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Numerical methods for solving the Cahn-Hilliard equation and its applicability to mixtures of isotropic and nematic flows with anchoring effects

Tuesday, October 13, 2015 10:00 AM;

JGU Mainz, Mathematics, Hilbert-Raum

Speaker: Giordano Tierra; Mathematical Institute, Charles University, Prague, Czech Republic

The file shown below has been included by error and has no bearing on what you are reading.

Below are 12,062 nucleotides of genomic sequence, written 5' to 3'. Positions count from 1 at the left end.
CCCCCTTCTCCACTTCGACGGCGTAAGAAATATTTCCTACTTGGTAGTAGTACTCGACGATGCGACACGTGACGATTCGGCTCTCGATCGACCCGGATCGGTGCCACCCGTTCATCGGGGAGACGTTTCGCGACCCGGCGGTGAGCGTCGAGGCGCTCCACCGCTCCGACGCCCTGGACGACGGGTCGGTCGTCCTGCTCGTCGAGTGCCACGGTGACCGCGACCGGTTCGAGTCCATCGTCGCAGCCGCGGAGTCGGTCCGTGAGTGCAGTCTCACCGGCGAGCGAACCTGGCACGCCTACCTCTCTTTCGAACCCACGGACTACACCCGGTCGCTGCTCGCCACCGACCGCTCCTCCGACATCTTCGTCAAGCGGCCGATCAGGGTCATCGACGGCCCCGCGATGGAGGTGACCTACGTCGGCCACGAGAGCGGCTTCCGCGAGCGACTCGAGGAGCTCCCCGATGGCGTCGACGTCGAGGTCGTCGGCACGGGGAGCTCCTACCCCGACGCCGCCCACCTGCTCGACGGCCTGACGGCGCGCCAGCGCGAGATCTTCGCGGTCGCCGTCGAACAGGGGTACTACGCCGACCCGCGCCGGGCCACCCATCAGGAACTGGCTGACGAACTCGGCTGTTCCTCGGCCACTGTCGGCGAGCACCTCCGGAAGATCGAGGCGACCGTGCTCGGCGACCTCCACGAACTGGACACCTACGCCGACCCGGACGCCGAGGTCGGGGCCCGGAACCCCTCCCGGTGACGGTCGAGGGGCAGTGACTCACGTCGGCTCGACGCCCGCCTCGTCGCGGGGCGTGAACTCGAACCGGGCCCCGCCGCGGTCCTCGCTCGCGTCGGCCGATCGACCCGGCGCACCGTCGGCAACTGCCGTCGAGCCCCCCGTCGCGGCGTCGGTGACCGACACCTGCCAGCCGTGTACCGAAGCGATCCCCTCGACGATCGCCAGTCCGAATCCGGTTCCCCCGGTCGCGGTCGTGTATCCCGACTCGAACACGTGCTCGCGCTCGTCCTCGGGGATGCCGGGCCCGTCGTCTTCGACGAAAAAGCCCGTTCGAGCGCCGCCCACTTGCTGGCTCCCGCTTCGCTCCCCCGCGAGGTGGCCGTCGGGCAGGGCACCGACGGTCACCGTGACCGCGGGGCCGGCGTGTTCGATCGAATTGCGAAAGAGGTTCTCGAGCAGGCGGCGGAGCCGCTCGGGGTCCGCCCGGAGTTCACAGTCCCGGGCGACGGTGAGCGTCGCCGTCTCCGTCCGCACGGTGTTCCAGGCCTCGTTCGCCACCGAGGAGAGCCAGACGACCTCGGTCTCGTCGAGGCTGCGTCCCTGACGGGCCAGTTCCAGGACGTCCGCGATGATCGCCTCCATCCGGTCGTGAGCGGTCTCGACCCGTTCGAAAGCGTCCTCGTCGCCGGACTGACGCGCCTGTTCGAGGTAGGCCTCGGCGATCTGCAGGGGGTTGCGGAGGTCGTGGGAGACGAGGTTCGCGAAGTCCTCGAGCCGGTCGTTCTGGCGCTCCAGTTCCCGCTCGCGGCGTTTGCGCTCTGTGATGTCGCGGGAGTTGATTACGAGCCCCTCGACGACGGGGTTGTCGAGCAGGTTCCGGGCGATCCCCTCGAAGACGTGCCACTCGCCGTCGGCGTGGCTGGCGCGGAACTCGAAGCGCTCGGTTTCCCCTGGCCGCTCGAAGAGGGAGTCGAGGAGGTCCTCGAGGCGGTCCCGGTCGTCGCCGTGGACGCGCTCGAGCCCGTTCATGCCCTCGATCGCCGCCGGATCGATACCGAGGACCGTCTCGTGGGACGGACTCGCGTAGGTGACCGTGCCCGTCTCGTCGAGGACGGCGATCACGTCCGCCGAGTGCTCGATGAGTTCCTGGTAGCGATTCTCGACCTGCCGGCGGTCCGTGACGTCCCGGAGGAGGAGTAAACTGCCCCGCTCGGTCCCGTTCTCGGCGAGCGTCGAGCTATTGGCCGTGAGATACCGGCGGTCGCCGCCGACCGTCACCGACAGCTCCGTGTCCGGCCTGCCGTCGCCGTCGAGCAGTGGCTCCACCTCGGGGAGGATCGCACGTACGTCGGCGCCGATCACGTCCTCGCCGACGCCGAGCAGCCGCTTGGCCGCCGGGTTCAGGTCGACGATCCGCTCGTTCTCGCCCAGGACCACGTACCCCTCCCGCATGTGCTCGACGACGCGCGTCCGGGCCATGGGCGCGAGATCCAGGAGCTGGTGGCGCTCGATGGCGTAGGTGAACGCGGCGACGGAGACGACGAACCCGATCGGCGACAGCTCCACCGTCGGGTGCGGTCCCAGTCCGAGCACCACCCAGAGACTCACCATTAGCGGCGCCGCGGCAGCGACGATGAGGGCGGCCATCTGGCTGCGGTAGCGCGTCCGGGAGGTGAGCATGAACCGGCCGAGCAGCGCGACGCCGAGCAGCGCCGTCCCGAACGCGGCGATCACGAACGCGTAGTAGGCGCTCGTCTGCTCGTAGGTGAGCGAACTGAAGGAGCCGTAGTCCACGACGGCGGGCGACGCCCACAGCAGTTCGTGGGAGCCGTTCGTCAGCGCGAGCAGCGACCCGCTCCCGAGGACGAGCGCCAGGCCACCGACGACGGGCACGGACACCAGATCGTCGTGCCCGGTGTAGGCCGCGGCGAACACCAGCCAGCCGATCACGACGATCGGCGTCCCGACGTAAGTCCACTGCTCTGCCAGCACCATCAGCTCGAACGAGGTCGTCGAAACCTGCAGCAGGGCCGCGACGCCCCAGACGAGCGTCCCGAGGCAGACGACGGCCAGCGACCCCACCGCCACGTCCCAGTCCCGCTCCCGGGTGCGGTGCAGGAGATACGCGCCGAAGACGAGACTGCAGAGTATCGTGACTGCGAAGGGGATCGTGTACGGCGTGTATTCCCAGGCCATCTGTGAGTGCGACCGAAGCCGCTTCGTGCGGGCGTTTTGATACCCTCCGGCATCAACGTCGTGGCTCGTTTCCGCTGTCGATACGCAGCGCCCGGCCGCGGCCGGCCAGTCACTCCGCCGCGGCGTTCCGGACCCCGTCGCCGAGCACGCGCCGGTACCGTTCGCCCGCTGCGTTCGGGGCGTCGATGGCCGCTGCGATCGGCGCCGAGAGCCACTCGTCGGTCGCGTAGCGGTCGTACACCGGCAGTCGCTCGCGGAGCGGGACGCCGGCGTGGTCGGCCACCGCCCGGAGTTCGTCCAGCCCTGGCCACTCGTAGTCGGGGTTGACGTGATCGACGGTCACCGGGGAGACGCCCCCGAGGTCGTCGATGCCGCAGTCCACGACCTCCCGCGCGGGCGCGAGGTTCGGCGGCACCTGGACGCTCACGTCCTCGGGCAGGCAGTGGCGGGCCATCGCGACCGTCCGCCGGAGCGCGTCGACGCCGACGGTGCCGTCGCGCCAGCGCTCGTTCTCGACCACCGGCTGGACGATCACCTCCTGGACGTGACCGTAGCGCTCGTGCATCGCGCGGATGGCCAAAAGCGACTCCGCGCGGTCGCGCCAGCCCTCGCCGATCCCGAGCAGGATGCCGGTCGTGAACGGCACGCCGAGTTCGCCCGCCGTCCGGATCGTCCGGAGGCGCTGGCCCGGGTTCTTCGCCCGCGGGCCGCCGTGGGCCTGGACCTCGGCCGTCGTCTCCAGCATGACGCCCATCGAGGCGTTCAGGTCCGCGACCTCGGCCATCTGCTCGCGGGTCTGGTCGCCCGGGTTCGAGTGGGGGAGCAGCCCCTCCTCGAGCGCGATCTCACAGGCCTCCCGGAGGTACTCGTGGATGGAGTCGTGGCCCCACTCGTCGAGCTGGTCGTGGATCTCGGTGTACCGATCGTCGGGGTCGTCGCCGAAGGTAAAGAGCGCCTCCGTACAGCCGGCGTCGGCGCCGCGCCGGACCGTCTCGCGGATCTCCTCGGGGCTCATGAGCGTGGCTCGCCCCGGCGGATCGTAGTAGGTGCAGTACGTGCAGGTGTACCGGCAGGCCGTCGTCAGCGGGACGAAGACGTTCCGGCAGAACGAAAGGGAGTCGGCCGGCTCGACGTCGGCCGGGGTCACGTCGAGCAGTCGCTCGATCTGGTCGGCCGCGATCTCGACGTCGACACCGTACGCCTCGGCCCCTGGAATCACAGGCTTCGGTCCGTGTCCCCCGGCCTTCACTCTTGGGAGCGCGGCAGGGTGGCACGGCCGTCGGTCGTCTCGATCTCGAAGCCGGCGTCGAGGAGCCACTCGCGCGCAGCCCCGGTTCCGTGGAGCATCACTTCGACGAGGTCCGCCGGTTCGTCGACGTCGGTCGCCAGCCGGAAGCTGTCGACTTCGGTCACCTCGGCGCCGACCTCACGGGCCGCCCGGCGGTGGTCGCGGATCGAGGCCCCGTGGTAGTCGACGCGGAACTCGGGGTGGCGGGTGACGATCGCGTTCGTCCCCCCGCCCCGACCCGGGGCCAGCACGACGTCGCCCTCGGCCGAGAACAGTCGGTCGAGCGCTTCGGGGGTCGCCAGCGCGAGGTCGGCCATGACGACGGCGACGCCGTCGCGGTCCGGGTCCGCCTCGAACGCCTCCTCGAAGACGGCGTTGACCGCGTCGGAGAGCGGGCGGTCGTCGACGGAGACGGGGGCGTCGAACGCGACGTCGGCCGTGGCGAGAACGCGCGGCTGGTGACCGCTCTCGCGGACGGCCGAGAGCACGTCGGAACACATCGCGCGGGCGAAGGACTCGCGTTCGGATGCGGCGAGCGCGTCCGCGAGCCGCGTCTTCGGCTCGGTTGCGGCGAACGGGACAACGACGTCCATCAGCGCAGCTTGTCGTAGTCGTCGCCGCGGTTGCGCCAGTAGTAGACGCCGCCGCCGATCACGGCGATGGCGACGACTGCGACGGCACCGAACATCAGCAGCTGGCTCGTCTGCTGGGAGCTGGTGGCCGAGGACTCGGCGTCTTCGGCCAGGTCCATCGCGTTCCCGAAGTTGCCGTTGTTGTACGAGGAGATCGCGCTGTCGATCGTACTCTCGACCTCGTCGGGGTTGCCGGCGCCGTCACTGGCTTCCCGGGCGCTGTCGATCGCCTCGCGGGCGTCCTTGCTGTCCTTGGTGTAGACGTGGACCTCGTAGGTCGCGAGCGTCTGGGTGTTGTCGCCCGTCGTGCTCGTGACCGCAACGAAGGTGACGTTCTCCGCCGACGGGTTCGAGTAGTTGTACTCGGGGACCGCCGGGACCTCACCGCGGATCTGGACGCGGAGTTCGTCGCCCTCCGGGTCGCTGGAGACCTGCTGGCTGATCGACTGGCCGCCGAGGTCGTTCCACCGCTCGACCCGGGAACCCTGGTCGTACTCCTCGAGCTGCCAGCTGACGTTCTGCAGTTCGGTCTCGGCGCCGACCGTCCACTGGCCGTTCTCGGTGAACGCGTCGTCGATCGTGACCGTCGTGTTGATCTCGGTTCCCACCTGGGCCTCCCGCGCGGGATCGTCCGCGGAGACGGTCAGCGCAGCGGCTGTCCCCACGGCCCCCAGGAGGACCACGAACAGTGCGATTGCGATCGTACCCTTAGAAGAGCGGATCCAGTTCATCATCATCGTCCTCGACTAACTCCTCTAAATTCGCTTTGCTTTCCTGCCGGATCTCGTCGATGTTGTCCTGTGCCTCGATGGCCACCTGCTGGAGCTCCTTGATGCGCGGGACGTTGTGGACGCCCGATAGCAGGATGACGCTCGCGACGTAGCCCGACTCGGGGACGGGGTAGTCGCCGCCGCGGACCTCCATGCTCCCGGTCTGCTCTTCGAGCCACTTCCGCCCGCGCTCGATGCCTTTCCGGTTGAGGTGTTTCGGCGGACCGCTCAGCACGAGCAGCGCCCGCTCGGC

The study of interfacial dynamics between two di erent components has become the key role to understand the behavior of many interesting systems, with applications in science, engineering, and industry. The Cahn-Hilliard model was originally introduced by Cahn and Hilliard to describe the complicated phase separation and coarsening phenomena in the mixture of di erent uids, solid or gas where only two di erent concentration phases can exist stably. In the rst part of the seminar, I will present di erent numerical schemes to approximate the Cahn-Hilliard model, showing the advantage and disadvantages of each scheme. In particular, I will focus on the study of the constraints on the physical and discrete parameters that can appear to assure the energy-stability, unique solvability and, in the case of nonlinear schemes, the convergence of Newton's method to the nonlinear schemes. Moreover, an adaptive time stepping algorithm will be presented and the behavior of the schemes will be compared through several computational experiments. In the second part of the seminar, I will focus on a di use interface approach to represent mixtures composed by isotropic uids and nematic liquid crystals. I will present new linear unconditionally energy-stable splitting schemes that take into account viscous, mixing, nematic and anchoring e ects. This formulation allows us to split the computa- tion of the three pairs of unknowns (velocity-pressure, phase eld-chemical potential and director vector-equilibrium) in three di erent steps. Finally, I will present several numerical simulations to illustrate the correct behavior of the proposed numerical schemes and to show the dependence of the dynamics on the di erent types of anchoring e ects that can be considered. This contribution is based on joint work with Francisco Guillen-Gonzalez (Universidad de Sevilla, Spain) and Mara Angeles Rodrguez-Bellido (Universidad de Sevilla, Spain).


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